When you see a community coming together after a catastrophe, the round-the-clock efforts to save whatever can be saved, you realize the secret of life is patch patch patch. Thread your needle, make a knot, find one place on the other piece of torn cloth where you can make one stitch that will hold. And do it again. And again. And again.
This is a Bad News – Good News story… the seemingly innocent actions of four teens, the guilt they harboured was transformed by a community committed to restoring relationships through forgiveness and reconciliation. I am sure there were days when it was not one bit easy, but as a community, they came together and set the intention to pull together and support these young men and their families.
IN our reading from Paul’s letter to the young church community at Rome, he gives a length list of exhortations on what it means to love. And this is not the chocolate and roses, sentimental kind of romantic love… that’s not what Paul is talking about here. No, Paul is talking about Love in Action and more particularly love for someone who is perhaps hard to love for whatever reason… they have differing opinion on wearing a mask from you, they don’t sort the recycling properly, minute or enormous differences… an enemy or a foe. In this community and in other churches, we have all likely heard messages questioning who is our neighbour? And how do I relate to that person or group and get to know them better and enter into community with them. Today we consider what it means to extend love to those we find ourselves in conflict with or are estranged from. Paul makes it sound easy… just give what you have to take care of their needs and don’t worry about what’s in it for you. A change of heart can make a world of difference.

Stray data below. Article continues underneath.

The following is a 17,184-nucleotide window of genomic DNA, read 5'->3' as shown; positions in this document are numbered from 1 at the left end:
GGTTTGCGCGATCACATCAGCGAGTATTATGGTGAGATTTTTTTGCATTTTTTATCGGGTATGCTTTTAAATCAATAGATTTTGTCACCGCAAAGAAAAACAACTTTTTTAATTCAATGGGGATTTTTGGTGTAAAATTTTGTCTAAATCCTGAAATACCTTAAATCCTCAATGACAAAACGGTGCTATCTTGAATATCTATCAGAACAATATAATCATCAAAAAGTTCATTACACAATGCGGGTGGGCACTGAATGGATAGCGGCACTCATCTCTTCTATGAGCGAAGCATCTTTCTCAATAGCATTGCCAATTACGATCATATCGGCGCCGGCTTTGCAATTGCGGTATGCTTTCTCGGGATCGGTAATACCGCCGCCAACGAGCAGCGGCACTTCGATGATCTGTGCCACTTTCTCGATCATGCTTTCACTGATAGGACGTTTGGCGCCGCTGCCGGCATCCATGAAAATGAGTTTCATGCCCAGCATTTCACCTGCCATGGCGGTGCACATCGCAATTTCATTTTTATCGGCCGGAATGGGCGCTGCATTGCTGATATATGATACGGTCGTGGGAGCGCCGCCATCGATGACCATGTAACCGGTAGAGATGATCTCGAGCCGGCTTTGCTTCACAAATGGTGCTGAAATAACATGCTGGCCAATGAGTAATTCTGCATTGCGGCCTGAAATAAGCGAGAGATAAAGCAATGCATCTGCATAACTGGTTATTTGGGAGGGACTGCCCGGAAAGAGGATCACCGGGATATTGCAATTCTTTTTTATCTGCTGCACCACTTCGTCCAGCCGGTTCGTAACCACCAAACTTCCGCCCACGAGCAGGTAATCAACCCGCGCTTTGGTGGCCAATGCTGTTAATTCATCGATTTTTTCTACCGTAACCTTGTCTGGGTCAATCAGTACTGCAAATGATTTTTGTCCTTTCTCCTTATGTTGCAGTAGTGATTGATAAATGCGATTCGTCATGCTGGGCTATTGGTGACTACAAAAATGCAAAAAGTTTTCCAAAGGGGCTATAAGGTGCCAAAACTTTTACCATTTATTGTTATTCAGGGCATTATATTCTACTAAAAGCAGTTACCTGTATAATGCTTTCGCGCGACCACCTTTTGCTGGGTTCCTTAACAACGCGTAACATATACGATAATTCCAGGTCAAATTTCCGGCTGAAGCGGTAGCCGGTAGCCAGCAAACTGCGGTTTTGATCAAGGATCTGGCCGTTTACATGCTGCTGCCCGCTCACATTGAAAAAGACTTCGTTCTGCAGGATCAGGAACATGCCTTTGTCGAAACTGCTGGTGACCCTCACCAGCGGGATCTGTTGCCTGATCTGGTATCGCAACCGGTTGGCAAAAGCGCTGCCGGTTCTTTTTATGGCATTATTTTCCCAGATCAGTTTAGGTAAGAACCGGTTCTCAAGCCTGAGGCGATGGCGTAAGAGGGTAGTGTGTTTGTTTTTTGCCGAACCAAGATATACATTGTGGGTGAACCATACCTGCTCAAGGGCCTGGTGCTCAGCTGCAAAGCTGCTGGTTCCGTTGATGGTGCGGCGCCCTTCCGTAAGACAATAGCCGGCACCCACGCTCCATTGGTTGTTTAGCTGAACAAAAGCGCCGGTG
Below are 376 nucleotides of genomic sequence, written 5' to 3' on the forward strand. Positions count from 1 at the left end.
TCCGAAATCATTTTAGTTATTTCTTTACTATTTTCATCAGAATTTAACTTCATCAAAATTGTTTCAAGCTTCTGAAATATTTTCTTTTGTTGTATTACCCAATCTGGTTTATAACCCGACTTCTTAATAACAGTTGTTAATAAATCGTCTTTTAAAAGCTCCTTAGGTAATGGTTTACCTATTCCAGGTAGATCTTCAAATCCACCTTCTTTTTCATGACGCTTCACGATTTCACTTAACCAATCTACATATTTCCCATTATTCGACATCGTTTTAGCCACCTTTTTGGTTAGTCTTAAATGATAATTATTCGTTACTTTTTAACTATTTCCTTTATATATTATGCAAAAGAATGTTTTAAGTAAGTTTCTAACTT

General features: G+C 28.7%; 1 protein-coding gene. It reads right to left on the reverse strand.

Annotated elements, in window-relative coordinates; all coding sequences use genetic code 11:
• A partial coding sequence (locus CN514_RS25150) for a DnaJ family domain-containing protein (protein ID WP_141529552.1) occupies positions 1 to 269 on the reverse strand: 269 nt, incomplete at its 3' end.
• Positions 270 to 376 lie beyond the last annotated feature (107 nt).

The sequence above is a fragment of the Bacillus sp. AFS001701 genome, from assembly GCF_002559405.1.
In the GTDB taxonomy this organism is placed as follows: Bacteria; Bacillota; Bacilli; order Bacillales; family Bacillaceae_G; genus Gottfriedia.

This has been another remarkable week. We learned once again of the police shooting of a black man by the name of Jacob Blake in Wisconsin; the paralysis he will endure the rest of his life; the anguish of his family; the fury of his community. We also saw professional athletes led by the NBA Players Association walk away from the games they love because they didn’t feel their actions were representative of their values and their need to be with their families and help their communities overcome police brutality and racism. There is much work to be done to heal and repair deep tears in the fabric of our society… timing is everything. Genuine love, as Paul describes, is not a one-time achievement, but rather a sought-after virtue fulfilled through things like prayer and spiritual practice. Generosity, hospitality… these are the practices of Love In Action we are called to exercise because of our faith to help patch up the holes that keep us apart as Anne Lamott suggests.
I do not want to over-analyze our readings shared this morning. I want to just let them sit with you and sink in… Maybe you are remembering your own teenaged transgressions similar to the boys’ in Anne’s story… maybe you’ll ask yourself who is my enemy? May this radical love we speak of today be shown in ways of forgiveness, reconciliation, justice and peace.
Amen and Amen.